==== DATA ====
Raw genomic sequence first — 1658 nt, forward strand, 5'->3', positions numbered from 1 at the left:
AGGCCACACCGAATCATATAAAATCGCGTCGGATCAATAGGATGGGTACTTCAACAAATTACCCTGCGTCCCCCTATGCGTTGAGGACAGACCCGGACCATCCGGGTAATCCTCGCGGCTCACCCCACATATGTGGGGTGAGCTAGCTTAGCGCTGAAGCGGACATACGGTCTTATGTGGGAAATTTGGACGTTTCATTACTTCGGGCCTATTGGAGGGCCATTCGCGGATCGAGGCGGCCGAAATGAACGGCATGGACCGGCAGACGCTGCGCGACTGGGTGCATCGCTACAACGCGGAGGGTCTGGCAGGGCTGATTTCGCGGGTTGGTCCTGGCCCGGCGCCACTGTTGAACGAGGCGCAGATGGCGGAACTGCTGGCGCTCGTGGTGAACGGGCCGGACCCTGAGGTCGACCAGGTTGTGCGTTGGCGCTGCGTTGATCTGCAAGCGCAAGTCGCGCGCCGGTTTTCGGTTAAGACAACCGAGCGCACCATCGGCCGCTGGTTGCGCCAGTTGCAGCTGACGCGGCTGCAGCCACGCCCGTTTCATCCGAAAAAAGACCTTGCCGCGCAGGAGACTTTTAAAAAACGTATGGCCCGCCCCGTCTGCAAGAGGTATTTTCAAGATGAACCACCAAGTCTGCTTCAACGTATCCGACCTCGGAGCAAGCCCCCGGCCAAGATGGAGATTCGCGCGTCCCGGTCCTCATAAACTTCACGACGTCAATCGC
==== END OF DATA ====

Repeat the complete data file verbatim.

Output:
Raw genomic sequence first — 1658 nt, forward strand, 5'->3', positions numbered from 1 at the left:
AGGCCACACCGAATCATATAAAATCGCGTCGGATCAATAGGATGGGTACTTCAACAAATTACCCTGCGTCCCCCTATGCGTTGAGGACAGACCCGGACCATCCGGGTAATCCTCGCGGCTCACCCCACATATGTGGGGTGAGCTAGCTTAGCGCTGAAGCGGACATACGGTCTTATGTGGGAAATTTGGACGTTTCATTACTTCGGGCCTATTGGAGGGCCATTCGCGGATCGAGGCGGCCGAAATGAACGGCATGGACCGGCAGACGCTGCGCGACTGGGTGCATCGCTACAACGCGGAGGGTCTGGCAGGGCTGATTTCGCGGGTTGGTCCTGGCCCGGCGCCACTGTTGAACGAGGCGCAGATGGCGGAACTGCTGGCGCTCGTGGTGAACGGGCCGGACCCTGAGGTCGACCAGGTTGTGCGTTGGCGCTGCGTTGATCTGCAAGCGCAAGTCGCGCGCCGGTTTTCGGTTAAGACAACCGAGCGCACCATCGGCCGCTGGTTGCGCCAGTTGCAGCTGACGCGGCTGCAGCCACGCCCGTTTCATCCGAAAAAAGACCTTGCCGCGCAGGAGACTTTTAAAAAACGTATGGCCCGCCCCGTCTGCAAGAGGTATTTTCAAGATGAACCACCAAGTCTGCTTCAACGTATCCGACCTCGGAGCAAGCCCCCGGCCAAGATGGAGATTCGCGCGTCCCGGTCCTCATAAACTTCACGACGTCAATCGC